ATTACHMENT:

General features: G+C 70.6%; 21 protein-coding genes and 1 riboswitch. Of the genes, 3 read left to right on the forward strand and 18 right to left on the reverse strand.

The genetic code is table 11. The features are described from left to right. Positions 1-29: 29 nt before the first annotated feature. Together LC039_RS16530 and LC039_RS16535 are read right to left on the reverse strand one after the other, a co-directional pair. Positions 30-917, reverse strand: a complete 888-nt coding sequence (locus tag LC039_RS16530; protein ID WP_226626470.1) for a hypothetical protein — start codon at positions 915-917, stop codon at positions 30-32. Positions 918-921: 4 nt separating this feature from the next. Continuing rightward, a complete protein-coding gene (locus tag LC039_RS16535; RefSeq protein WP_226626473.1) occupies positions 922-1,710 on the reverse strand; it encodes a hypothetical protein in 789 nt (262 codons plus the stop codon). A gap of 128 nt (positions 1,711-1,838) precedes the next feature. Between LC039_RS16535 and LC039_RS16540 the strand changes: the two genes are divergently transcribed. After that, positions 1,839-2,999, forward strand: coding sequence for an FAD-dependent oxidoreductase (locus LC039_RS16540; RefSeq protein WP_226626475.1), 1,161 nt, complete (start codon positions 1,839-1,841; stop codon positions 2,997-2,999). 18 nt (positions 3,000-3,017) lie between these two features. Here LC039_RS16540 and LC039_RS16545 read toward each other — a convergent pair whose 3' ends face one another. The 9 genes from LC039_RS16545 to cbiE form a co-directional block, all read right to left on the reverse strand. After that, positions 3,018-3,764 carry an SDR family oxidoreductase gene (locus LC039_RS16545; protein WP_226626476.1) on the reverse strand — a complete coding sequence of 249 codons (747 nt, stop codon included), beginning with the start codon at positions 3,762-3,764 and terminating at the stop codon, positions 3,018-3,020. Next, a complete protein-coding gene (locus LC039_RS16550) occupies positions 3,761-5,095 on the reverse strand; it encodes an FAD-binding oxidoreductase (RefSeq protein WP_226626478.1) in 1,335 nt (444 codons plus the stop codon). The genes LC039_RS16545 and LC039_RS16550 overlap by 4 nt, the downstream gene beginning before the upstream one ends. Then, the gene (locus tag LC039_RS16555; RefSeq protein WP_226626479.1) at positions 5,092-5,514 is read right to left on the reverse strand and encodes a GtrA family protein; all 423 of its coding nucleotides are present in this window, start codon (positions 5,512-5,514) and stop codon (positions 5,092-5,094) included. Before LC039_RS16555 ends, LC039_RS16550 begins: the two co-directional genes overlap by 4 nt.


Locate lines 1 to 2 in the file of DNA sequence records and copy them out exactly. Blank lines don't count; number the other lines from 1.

General features: G+C 70.6%; 21 protein-coding genes and 1 riboswitch. Of the genes, 3 read left to right on the forward strand and 18 right to left on the reverse strand.

The genetic code is table 11. The features are described from left to right. Positions 1-29: 29 nt before the first annotated feature. Together LC039_RS16530 and LC039_RS16535 are read right to left on the reverse strand one after the other, a co-directional pair. Positions 30-917, reverse strand: a complete 888-nt coding sequence (locus tag LC039_RS16530; protein ID WP_226626470.1) for a hypothetical protein — start codon at positions 915-917, stop codon at positions 30-32. Positions 918-921: 4 nt separating this feature from the next. Continuing rightward, a complete protein-coding gene (locus tag LC039_RS16535; RefSeq protein WP_226626473.1) occupies positions 922-1,710 on the reverse strand; it encodes a hypothetical protein in 789 nt (262 codons plus the stop codon). A gap of 128 nt (positions 1,711-1,838) precedes the next feature. Between LC039_RS16535 and LC039_RS16540 the strand changes: the two genes are divergently transcribed. After that, positions 1,839-2,999, forward strand: coding sequence for an FAD-dependent oxidoreductase (locus LC039_RS16540; RefSeq protein WP_226626475.1), 1,161 nt, complete (start codon positions 1,839-1,841; stop codon positions 2,997-2,999). 18 nt (positions 3,000-3,017) lie between these two features. Here LC039_RS16540 and LC039_RS16545 read toward each other — a convergent pair whose 3' ends face one another. The 9 genes from LC039_RS16545 to cbiE form a co-directional block, all read right to left on the reverse strand. After that, positions 3,018-3,764 carry an SDR family oxidoreductase gene (locus LC039_RS16545; protein WP_226626476.1) on the reverse strand — a complete coding sequence of 249 codons (747 nt, stop codon included), beginning with the start codon at positions 3,762-3,764 and terminating at the stop codon, positions 3,018-3,020. Next, a complete protein-coding gene (locus LC039_RS16550) occupies positions 3,761-5,095 on the reverse strand; it encodes an FAD-binding oxidoreductase (RefSeq protein WP_226626478.1) in 1,335 nt (444 codons plus the stop codon). The genes LC039_RS16545 and LC039_RS16550 overlap by 4 nt, the downstream gene beginning before the upstream one ends. Then, the gene (locus tag LC039_RS16555; RefSeq protein WP_226626479.1) at positions 5,092-5,514 is read right to left on the reverse strand and encodes a GtrA family protein; all 423 of its coding nucleotides are present in this window, start codon (positions 5,512-5,514) and stop codon (positions 5,092-5,094) included. Before LC039_RS16555 ends, LC039_RS16550 begins: the two co-directional genes overlap by 4 nt.